Dying Possum

jasonlmorrow's picture

Today I woke up in the late afternoon. As a web designer, this is pretty normal. I happened to glance out the window to see a possum in the street. He* was moving around a little bit but didn't leave the street. I waited a little while and then looked out again and found him lying on his side.

Talking to other members of my household, I found out he had been there all day and had thrown up more than once. Animal control had been called. They said that if the animal was dead, they would come out right away to collect the body. But because the animal was alive, they weren't quite sure what to do.

I looked online and found a semi-local wildlife center. I called, but they had just closed and had no emergency contact number. Following the instructions on their recording, I got some gloves and put my new friend into a box lined with a towel. He let me pick him up - his only resistance was to reach out and grab the sides of the box, making it hard to put him in. Once in I brought him to a quiet part of the yard and filled a little dish with water. He was fairly unresponsive, occasionally breathing loudly and getting into some really weird positions. He ignored the water. I flicked some water at his mouth, hoping that would get his attention, but he continued to ignore me. I just hoped that he would live out the night so that I could bring him to the wildlife center in the morning.

As a good Pagan I sent him some Reiki energy and said a few prayers, including to the Greek Gods and to St. Francis. (Side note: There's some good evidence that Reiki is actually effective, but it's something to be done as a support to conventional medicine, not instead of it.)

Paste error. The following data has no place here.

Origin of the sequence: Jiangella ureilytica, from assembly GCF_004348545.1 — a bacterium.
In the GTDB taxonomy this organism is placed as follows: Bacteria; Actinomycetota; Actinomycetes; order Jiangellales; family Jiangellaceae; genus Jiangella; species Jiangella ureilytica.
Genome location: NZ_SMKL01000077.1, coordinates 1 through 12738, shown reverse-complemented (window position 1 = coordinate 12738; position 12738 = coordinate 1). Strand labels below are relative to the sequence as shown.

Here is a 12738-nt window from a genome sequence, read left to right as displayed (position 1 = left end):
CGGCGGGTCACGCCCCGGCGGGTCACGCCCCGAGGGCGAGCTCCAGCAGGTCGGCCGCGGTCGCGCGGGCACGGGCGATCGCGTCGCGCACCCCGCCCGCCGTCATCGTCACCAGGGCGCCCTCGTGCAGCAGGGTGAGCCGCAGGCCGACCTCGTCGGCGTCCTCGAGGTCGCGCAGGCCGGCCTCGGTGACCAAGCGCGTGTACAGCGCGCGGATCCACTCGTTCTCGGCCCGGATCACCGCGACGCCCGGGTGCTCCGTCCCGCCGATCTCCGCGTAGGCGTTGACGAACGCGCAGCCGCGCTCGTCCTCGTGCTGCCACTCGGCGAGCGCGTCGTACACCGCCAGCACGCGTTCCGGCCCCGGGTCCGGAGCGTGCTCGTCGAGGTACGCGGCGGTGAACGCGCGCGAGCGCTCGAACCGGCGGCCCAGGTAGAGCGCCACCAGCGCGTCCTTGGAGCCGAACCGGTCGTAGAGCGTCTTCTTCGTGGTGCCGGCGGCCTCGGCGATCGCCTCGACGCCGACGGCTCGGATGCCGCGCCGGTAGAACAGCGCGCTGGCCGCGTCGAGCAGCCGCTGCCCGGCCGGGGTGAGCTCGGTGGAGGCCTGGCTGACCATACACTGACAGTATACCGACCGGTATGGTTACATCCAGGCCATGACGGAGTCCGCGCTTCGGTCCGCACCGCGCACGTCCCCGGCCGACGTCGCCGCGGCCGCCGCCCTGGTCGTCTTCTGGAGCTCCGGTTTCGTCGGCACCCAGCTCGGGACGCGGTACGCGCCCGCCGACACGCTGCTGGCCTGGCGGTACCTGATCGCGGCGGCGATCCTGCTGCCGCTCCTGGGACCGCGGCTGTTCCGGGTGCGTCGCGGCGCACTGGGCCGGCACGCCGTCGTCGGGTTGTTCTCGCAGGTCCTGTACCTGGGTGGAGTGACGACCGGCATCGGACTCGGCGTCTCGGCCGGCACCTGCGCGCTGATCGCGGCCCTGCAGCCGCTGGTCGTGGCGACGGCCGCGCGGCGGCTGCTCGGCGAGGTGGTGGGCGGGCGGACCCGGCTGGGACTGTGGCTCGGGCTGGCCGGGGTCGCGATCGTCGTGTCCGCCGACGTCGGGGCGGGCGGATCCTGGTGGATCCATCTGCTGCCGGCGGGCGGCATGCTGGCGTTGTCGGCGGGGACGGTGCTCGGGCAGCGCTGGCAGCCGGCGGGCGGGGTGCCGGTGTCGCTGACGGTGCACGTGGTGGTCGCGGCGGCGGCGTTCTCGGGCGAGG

I checked on him a few times, finally covering up the box with a sheet because flies kept landing on him. He never touched the water. I tried not to check on him too much, so as not to distress him. Finally I checked on him one last time and found him not breathing, with the water dish tucked under one arm. His eyes were open, and he didn't respond when I flashed a light into his eyes. I said a prayer for him, and will call wildlife control in the morning.

I wonder if I will ever find out if he died of natural causes or was poisoned. If there's someone leaving poison out, it's not just possums in danger.

There are two main things that stick with me. This possum had been laying injured in the street all day and no one did anything. If only I had woken up sooner, maybe I could have gotten him to the wildlife center before they closed, and maybe they could have done something for him. The second thing that I took from this was an imagined scenario where I or a loved one was mortally injured, but the hospital was closed and I was told to come back in the morning.

Now, I'm not saying that people should be required to save the entire world. I'm not saying that we have to go to extremes to make sure everyone around us is cared for. But I do know that if a human had been lying in plain sight for hours, and when someone finally did something, the hospital was closed, this would be a news story.

How do we draw the line on who to help and who to leave vomiting in the dust? Based on their capacity to suffer and know joy? Or based on how similar their appearance and behavior is to ours? I guess most people chose the latter. That's the thinking that's brought us war, slavery, class struggle, and a culture of rape. That's the thinking that tells us we can consume whatever and whoever we want, just so long as we only do it to those who we don't feel any empathy for, so we won't feel guilty about it later.

As a society we take heroic efforts to save the lives of those we value, and do nothing to help those we don't value. The problem is that we base these distinctions not on any real evidence or honest thought, but solely based on preferences and feelings.

What if we decided that it doesn't matter who we feel empathy for? That it doesn't matter if I respect your rights, or care if you live or die. What if we just did what was right anyway?

* - I say "he" because I despise saying "it" in reference to a living being, and a lot of people aren't familiar with other gender-neutral pronouns. 2016 update: If I wrote this now I would probably use they/their. It's an an easy non-gendered pronoun that I just hadn't gotten familiar with at the time.